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Posted 25 December 2016 - 07:53 AM

Thank you very much cat1092. I am now a little bit more educated regarding this new file system and I will definitely keep my eyes open for any signs of it. I was actually totally unaware of it and so I "assumed" that it was your paranoia that was talking, but after a couple of Google searches, I see exactly what you are talking about.

 

https://en.wikipedia.org/wiki/ReFS

 

Thank you for bringing this to me attention.

 

But like I said earlier, I am a member of Windows 10 Preview club and I am currently running a copy of Windows 10 beta edition, but I just searched all of my drives using Mini Tool Partition Wizard as well as disk management and I could see no sign of that new file system. I will keep my eyes open.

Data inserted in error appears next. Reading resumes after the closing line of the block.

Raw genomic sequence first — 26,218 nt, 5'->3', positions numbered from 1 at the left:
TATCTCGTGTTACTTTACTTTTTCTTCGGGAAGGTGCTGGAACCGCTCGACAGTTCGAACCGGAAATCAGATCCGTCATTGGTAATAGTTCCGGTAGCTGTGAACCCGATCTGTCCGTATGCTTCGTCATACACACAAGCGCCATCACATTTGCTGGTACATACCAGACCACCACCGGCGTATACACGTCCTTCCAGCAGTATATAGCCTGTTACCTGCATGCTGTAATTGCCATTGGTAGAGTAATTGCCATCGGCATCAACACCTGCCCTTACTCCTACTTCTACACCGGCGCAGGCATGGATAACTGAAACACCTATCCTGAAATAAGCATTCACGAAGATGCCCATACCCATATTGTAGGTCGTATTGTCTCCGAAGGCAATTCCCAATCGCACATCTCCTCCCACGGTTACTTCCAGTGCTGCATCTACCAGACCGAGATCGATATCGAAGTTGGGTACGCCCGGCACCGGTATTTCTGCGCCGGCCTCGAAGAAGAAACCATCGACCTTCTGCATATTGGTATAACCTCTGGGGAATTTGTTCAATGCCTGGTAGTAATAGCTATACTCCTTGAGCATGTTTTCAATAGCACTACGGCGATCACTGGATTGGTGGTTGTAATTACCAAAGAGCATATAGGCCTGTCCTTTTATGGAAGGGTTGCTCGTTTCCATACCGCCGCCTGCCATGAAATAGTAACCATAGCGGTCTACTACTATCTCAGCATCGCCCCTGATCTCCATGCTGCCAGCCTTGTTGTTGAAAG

But to answer your question directly (that was aimed directly at me), I have seen enough evidence to believe you and now I feel more educated.


Edited by Rocky Bennett, 25 December 2016 - 08:01 AM.

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#6 cat1092

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Posted 25 December 2016 - 08:05 AM

After Plalypus gave an explanation as to what's going on, that put my mind at ease. :)

 

Because no sooner than I logged off of this Forum, booted into another W10 install & seen the same. Hopefully my hardware will die before ReFS becomes the standard, because it offers many less features than NTFS as of the moment, although I also realize that Microsoft has to plan for future needs. I'd not want to place a new filesystem on hardware that may be incapable of running it. 

 

Thanks to both of you for your input & have a Merry Christmas! :)

 

Cat


Performing full disc images weekly and keeping important data off of the 'C' drive as generated can be the best defence against Malware/Ransomware attacks, as well as a wide range of other issues.